March 19, 2012 00:00 By Manote Tripathi
A new book looks at India's new global economic role while examining 63 years of post-independence history
India: A Portrait
By Patrick French
Published by Penguin Books
Available at Asia Books
Reviewed by Manote Tripathi
When “India: A Portrait” by British author Patrick French came out last year, it received mostly good reviews from Western critics. Indian reviewers were less enthusiastic, pointing out that French’s treatise showers praise on India’s rising global political role to the extent that he ignores the plight of millions of the country’s poor.
It’s true that French, who wrote “Tibet Tibet” (which highlights Tibetan suffering), envisages India’s bright prospects. Stone workers, poor villagers, servants as well as slave and child labourers take turns cropping up, but these are not the main subjects.
It’s hard not to read “Portrait” without comparing it to Financial Times correspondent Edward Luce’s “In Spite of the Gods”, increasingly the benchmark against which titles about the Indian subcontinent are measured. Perhaps that’s because Luce served as the FT’s New Delhi bureau chief for five years. Both titles touch more or less on the same subject: the rise of modern India and India in transition. Both are weighty and not because of their thickness. Luce’s is 362 pages long while French’s is 30 pages longer. Both tackle similar subjects. I liked Luce’s journalistic approach and his unlimited access to the VIPs in and beyond New Delhi, multiple interviews and political and economic analyses. I also enjoyed French’s book, which is more a collection of “personal voices”.
French makes it easy for us to wade through the complexity of modern India by dividing the book into three key major themes. Rashtra (nation), Lakshmi (wealth) and Samaj (society), each backed up with interviews.
To French, India is a macrocosm, “with its overlap of extreme wealth and lavish poverty … its competing ideologies, its lack of uniformity, its kindness and profound cruelty, its complex relationships with religion, its parallel realities and the rapid speed of social change”.
The problem with “Portrait” is that French is too polite at times. Luce discusses China’s suppression of autonomy in Tibet and how India’s decision to grant sanctuary to the Tibetans needled the Chinese but French’s work lacks that critical approach. In fact, the issue of Tibet is not really highlighted at all.
That said, there is a lot to learn in “Portrait”.
In short, French’s main thesis statements are: India may be the world’s default setting in the future. Corruption and poverty will remain. People will die from poverty. The growth of the economy will not eradicate poverty. Politics remains a family business. The problem of India is Indians.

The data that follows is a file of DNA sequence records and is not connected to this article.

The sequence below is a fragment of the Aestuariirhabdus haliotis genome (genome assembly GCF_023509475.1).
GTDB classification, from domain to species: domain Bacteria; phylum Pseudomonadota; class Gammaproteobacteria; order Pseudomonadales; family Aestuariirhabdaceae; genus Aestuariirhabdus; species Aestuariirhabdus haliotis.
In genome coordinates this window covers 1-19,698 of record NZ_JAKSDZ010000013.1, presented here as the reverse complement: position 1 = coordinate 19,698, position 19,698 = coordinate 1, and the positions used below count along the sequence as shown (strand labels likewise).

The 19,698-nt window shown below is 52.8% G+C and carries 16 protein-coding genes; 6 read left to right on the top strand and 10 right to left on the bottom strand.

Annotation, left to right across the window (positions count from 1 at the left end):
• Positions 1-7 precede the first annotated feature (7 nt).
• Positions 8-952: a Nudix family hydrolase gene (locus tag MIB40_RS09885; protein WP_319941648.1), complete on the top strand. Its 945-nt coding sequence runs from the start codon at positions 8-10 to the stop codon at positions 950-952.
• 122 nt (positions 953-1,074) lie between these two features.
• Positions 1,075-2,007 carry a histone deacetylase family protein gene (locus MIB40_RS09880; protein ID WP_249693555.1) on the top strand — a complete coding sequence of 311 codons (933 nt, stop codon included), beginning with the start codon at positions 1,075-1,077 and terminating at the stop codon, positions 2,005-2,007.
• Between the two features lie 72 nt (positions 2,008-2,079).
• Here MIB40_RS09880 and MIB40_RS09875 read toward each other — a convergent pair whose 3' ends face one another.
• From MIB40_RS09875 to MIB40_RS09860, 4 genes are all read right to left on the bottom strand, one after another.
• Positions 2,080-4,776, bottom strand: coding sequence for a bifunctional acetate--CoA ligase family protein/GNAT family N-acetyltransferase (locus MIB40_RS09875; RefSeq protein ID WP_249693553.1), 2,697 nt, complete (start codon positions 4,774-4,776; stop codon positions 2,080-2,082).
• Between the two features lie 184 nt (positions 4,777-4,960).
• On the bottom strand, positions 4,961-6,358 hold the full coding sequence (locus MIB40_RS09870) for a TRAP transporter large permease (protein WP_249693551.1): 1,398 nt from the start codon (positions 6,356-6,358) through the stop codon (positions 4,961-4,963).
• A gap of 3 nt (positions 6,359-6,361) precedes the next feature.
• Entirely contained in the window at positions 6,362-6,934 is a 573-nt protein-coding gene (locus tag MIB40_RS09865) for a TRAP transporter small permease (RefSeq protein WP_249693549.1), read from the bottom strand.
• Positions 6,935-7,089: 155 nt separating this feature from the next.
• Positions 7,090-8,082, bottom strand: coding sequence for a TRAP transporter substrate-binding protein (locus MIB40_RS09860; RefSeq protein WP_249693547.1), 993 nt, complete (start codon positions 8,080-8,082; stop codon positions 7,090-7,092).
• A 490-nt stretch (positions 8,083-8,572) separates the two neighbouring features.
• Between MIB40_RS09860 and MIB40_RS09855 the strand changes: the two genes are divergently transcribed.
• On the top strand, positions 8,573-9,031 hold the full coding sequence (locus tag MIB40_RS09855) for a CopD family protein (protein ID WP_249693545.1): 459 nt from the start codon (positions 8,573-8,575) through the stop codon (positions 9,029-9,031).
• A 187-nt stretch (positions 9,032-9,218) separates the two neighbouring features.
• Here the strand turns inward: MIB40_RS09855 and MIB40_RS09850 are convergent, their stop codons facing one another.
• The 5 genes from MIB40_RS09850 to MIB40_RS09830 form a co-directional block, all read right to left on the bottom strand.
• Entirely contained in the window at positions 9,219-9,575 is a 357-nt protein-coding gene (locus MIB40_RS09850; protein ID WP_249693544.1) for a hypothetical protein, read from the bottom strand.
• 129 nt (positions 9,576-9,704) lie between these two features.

One may get the feeling all these issues are inter-connected. You ignore one thing, and the rest malfunctions. So the image of India that comes through is one of not just the world’s biggest democracy, but a handicapped one.
French has stories to back that up.
It might be possible to sum up the state of Indian politics through Rahul Gandhi’s speech. “There are 3-4 ways of entering politics. First if one has money and power, second, through family connections. I am an example of that. Third, if one knows somebody in politics. And fourth by working hard for the people. Without my father, grandfather and great-grandfather, I could never have been in the place that I am now.
Family dynasties still haven’t died down. There’s a question of competence among Indian political leaders and French isn’t reluctant to point the finger at Nehru for all that went wrong in India’s economy in the decades after independence.
There’s no secret about the competence of his daughter, Indira, whose talents were never rated by Nehru. I’d always thought that historian Ramchandra Guha’s criticism of her as Nehru’s “unfortunate legacy” was the harshest. French goes deeper, describing her as a weak parliamentary performer among other things.
French also writes about the impressive rise of the “dynamic” rising middle classes who are determined to give back to society. People like telecom tycoon Sunil Mittal (not related to the steel dynasty) who keeps children in school through his charity are just what India needs. French asserts compassion is not a Hindu concept, and he’s worried by the extreme indifference the Indians show to the issue of human suffering. He quotes as examples the Dalit who works in a quarry in Karnataka and the Rajasthan girls who were injected with a cattle hormone to bring puberty prematurely, so they could be sold to brothers in the UAE.
So yes, the horror stories are there. But French doesn’t think that’s the right way to portray India, rather like Western travel writers, usually first-timers in India, are prone to do.